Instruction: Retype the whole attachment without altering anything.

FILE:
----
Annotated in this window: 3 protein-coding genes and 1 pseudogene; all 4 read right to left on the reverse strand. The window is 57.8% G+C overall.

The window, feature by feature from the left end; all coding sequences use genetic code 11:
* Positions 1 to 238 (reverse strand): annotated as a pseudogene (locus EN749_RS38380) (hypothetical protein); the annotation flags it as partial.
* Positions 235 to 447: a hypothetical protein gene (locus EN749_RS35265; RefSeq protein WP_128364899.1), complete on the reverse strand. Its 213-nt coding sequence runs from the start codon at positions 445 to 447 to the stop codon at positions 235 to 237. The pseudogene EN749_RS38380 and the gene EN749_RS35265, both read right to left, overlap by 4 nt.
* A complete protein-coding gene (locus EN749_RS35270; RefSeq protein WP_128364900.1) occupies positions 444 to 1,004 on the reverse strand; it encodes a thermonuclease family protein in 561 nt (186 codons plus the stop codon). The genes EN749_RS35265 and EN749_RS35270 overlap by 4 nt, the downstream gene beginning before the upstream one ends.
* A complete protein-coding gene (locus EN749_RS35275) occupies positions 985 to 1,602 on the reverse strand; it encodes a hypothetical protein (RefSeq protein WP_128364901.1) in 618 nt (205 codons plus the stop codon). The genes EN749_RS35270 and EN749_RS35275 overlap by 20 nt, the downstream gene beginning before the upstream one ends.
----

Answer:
Annotated in this window: 3 protein-coding genes and 1 pseudogene; all 4 read right to left on the reverse strand. The window is 57.8% G+C overall.

The window, feature by feature from the left end; all coding sequences use genetic code 11:
* Positions 1 to 238 (reverse strand): annotated as a pseudogene (locus EN749_RS38380) (hypothetical protein); the annotation flags it as partial.
* Positions 235 to 447: a hypothetical protein gene (locus EN749_RS35265; RefSeq protein WP_128364899.1), complete on the reverse strand. Its 213-nt coding sequence runs from the start codon at positions 445 to 447 to the stop codon at positions 235 to 237. The pseudogene EN749_RS38380 and the gene EN749_RS35265, both read right to left, overlap by 4 nt.
* A complete protein-coding gene (locus EN749_RS35270; RefSeq protein WP_128364900.1) occupies positions 444 to 1,004 on the reverse strand; it encodes a thermonuclease family protein in 561 nt (186 codons plus the stop codon). The genes EN749_RS35265 and EN749_RS35270 overlap by 4 nt, the downstream gene beginning before the upstream one ends.
* A complete protein-coding gene (locus EN749_RS35275) occupies positions 985 to 1,602 on the reverse strand; it encodes a hypothetical protein (RefSeq protein WP_128364901.1) in 618 nt (205 codons plus the stop codon). The genes EN749_RS35270 and EN749_RS35275 overlap by 20 nt, the downstream gene beginning before the upstream one ends.